Jon Don Ilone Reed, an Army veteran and member of South Dakota’s Cheyenne River Sioux Tribe, at a protest near the Standing Rock Sioux reservation in North Dakota. Image via AP.

On Saturday, the builders of the 1,200-mile Dakota Access Pipeline, Energy Transfer Partners, razed a sacred Native burial site at Standing Rock in North Dakota. Protests over the building of the pipeline have been going on for months, with camps housing protestors from the seven bands of the Sioux established around the construction, but the desecration has escalated tensions.

The $3.8 billion dollar pipeline, when completed, will carry 450,000 barrels per day of Bakken crude from North Dakota to Patoka, Illinois and crosses the Missouri River about a half mile above the Sioux Tribe reservation. Protests have slowed construction, but this act by Energy Transfer Partners has crossed a new line in the proceedings.


Native News Online reports that Tribal Chairman David Archambault II says the damage is irredeemable, saying, “This demolition is devastating...these grounds are the resting places of our ancestors. The ancient cairns and stone prayer rings there cannot be replaced. in one day, our sacred land has been turned into hollow ground.”

Democracy Now reports that on that same day, the company attacked protestors with dogs and pepper spray.

On the Wednesday prior to the demolition, eight protestors were arrested for trespassing after two men bound themselves to construction equipment, bringing the total of arrests around the pipeline up to 37. That number was reported by Oil Patch Dispatch, who also said that protestors worry “the pipeline threatens the tribe’s water supply and other sacred sites,”—concerns which have proven to be accurate. Standing Rock is part of a reservation, so for tribe members to be arrested on site is particularly heinous.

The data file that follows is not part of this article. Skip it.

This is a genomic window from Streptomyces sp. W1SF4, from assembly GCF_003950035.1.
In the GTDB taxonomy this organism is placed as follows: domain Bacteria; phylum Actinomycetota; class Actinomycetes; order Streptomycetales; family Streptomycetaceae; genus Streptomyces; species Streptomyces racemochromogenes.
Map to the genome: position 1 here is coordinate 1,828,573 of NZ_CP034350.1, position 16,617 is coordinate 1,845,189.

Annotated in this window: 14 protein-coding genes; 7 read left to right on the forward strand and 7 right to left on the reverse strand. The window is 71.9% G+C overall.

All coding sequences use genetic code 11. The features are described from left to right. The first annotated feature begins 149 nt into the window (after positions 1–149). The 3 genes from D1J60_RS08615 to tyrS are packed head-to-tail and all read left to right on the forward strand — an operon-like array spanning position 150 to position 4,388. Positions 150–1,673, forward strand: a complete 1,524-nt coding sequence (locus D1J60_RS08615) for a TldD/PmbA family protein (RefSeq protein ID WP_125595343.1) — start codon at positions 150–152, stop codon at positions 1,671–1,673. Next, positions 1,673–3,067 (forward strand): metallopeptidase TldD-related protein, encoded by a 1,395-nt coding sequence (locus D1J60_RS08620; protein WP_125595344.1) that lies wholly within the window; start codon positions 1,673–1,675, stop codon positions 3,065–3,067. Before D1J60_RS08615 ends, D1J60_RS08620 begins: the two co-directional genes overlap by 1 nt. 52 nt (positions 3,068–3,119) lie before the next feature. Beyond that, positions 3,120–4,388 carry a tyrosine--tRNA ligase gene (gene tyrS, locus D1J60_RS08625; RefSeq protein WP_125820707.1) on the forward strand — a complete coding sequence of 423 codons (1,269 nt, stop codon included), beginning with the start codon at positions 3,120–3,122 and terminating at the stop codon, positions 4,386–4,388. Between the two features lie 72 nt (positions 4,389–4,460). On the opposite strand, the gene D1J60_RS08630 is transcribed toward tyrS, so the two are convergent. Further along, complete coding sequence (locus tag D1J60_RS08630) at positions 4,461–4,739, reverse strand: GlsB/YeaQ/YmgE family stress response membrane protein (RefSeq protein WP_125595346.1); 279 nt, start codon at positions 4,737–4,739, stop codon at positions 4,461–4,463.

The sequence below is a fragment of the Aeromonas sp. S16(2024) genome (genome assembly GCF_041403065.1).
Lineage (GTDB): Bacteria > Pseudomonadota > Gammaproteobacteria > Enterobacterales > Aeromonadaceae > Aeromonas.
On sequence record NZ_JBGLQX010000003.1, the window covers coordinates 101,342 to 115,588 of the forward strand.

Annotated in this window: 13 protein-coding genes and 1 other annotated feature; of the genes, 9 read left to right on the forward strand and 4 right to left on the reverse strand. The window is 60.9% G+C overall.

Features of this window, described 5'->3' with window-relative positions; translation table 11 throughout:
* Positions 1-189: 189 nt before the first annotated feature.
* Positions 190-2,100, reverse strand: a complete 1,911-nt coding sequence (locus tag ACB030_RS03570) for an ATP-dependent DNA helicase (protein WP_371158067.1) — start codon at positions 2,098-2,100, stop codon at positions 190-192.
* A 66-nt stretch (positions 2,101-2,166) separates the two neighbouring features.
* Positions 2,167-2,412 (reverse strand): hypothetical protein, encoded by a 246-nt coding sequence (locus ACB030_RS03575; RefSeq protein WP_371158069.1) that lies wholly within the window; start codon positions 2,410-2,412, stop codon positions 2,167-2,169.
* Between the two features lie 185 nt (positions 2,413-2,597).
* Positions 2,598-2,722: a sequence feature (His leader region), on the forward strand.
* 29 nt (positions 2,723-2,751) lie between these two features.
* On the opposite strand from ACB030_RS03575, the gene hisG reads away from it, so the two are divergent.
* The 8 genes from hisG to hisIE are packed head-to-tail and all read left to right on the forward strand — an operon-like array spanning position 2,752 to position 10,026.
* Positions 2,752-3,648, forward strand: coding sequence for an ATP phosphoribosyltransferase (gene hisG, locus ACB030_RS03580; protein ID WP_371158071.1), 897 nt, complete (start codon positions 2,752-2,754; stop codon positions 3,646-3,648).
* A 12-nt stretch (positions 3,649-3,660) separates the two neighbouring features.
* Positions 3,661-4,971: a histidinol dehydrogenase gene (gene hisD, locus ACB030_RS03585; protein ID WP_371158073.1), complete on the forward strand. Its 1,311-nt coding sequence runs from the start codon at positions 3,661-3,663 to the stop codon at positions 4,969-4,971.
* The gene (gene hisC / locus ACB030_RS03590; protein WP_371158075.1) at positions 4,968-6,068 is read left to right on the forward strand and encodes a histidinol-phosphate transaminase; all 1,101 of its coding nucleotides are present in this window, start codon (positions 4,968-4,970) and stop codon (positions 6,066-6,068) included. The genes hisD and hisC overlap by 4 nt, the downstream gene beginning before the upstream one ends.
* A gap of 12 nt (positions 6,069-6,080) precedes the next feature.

On August 25, MSNBC’s Lawrence O’Donnell dedicated a segment to how the treatment of the Sioux tribe’s right to their own land is in line with how indigenous people have been and continue to be abused in the U.S.:


In addition to on-the-ground protests and organization, the tribe also launched a lawsuit in July against federal regulators who approved the plans for the pipeline, specifically the U.S. Army Corps of Engineers who fast-tracked construction approval. They’ve also filed suit in U.S. District Court for the District of Columbia to stop construction.

Jan Hasselman, attorney for the Standing Rock Sioux Tribe, says that the choice to come over Labor Day weekend and destroy the burial site was deliberate: “We’re days away from getting a resolution on the legal issues, and they came in on a holiday weekend and destroyed the site...What they have done is absolutely outrageous.”

Contributing Writer, writing my first book for the Dial Press called The Lonely Hunter, follow me on Twitter @alutkin

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